Must Read Topics21Aug 6, '13 by CheesePotatoOh dear heaven, my friend.
My heart absolutely breaks and bleeds for your suffering and devastation. How I wish there was something other than my words, thoughts and prayers that I could offer you.
Though your journey has lead you here where sadness and even despair linger, know you are not alone. Never alone.
Embrace this time with your husband as a time of bonding, of loving, peace, and relearning the gentle, loving man who's essence will forever be tattooed on your heart and cradled in your soul.
Remember to take care of yourself--to treat yourself with compassion and forgiveness.
If these stumpy arms could reach, oh how I would hug you,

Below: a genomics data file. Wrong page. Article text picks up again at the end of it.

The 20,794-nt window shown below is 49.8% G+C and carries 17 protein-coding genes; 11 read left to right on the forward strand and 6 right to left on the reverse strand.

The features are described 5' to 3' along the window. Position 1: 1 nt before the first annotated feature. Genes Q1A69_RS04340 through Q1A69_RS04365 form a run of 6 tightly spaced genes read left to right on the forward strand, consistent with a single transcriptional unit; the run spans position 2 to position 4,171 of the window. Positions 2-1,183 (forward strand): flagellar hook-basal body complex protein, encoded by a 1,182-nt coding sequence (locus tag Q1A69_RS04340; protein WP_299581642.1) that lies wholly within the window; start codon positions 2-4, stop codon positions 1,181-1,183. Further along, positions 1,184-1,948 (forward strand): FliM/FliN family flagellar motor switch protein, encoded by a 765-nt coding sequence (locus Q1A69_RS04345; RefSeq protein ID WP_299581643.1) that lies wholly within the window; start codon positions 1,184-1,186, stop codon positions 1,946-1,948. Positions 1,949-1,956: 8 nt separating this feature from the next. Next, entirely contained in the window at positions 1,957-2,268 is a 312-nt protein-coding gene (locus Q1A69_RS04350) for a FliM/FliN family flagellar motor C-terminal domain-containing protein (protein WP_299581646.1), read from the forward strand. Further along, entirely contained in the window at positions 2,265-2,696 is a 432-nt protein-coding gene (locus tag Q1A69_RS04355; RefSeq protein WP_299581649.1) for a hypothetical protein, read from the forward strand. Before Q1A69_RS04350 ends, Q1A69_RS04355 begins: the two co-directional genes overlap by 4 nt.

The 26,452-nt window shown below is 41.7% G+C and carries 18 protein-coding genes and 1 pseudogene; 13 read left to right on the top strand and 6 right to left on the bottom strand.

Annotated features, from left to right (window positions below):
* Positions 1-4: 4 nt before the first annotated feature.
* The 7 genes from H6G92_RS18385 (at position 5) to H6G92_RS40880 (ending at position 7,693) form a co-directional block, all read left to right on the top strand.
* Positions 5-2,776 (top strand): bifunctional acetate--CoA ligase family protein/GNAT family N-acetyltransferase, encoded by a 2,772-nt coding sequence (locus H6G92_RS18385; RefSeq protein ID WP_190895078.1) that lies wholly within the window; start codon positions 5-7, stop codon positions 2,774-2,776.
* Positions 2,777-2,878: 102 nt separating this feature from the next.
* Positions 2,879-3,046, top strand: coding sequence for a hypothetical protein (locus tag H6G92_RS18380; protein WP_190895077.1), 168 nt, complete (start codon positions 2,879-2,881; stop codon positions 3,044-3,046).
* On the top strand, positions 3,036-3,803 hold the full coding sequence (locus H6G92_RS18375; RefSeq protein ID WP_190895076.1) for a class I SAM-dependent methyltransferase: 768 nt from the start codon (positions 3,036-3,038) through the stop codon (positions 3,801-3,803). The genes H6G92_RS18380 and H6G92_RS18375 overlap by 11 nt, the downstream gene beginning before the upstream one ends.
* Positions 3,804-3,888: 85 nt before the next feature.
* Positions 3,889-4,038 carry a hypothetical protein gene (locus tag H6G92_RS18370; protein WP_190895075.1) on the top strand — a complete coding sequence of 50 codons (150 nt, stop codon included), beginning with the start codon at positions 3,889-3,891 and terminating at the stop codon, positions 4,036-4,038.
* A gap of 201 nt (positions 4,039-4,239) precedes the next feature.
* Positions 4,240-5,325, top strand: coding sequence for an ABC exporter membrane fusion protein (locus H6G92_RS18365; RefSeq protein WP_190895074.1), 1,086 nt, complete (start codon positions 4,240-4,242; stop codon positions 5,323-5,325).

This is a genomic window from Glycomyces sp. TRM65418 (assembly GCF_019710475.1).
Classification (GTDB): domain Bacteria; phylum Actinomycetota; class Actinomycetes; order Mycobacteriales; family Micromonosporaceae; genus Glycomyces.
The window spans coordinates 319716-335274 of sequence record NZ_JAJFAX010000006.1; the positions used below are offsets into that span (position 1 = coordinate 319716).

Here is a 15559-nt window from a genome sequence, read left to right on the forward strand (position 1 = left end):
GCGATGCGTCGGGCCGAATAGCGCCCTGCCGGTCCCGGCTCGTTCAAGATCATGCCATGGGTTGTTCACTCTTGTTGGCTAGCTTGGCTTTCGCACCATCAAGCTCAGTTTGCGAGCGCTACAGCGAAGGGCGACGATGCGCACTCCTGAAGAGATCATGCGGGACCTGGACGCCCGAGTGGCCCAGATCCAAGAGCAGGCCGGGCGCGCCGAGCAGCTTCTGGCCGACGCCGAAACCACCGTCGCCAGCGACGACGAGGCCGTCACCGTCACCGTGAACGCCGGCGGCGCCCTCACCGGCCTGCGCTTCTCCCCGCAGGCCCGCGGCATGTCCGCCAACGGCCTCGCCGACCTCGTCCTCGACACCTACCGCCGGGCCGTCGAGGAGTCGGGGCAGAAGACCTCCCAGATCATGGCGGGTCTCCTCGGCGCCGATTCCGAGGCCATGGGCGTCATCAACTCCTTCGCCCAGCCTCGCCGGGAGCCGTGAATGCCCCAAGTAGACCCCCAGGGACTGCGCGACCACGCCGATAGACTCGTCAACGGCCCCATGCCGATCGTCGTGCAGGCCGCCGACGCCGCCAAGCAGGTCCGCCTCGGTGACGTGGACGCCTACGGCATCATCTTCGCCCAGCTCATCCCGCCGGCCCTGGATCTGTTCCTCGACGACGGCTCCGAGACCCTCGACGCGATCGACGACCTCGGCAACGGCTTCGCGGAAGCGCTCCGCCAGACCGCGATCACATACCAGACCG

~~CheesePotato~~8Aug 6, '13 by CrunchRNI am so sorry to hear about your husband. That alone would bring me to my knees. I am sure it is the current state of your lie and all those worries and stressors that make concentration and memory so challenging. I just want to wish you well.6Aug 6, '13 by Marshall1I have no words other than to say I am sorry you and your family are going through this. You are and continue to be a light for many and many are and continue to root for you, wish you good things and I am one of those on here. One day at a time is all you can do, sometimes one hour or one minute - and even though you are going to feel overwhelmed and lone at times as difficult as it may be please know we, on here, are supporting you through thoughts and prayers. I know I am.3Aug 6, '13 by Holland4500(((Hugs))) and prayers. You are shouldering a lot, so don't forget to take care of yourself. Make sure you have an outlet to decompress. Remind yourself that you are going to get through it even if its only taking it an hour at a time. Know that there are people on here who are thinking about you and your family and lifting you in prayer.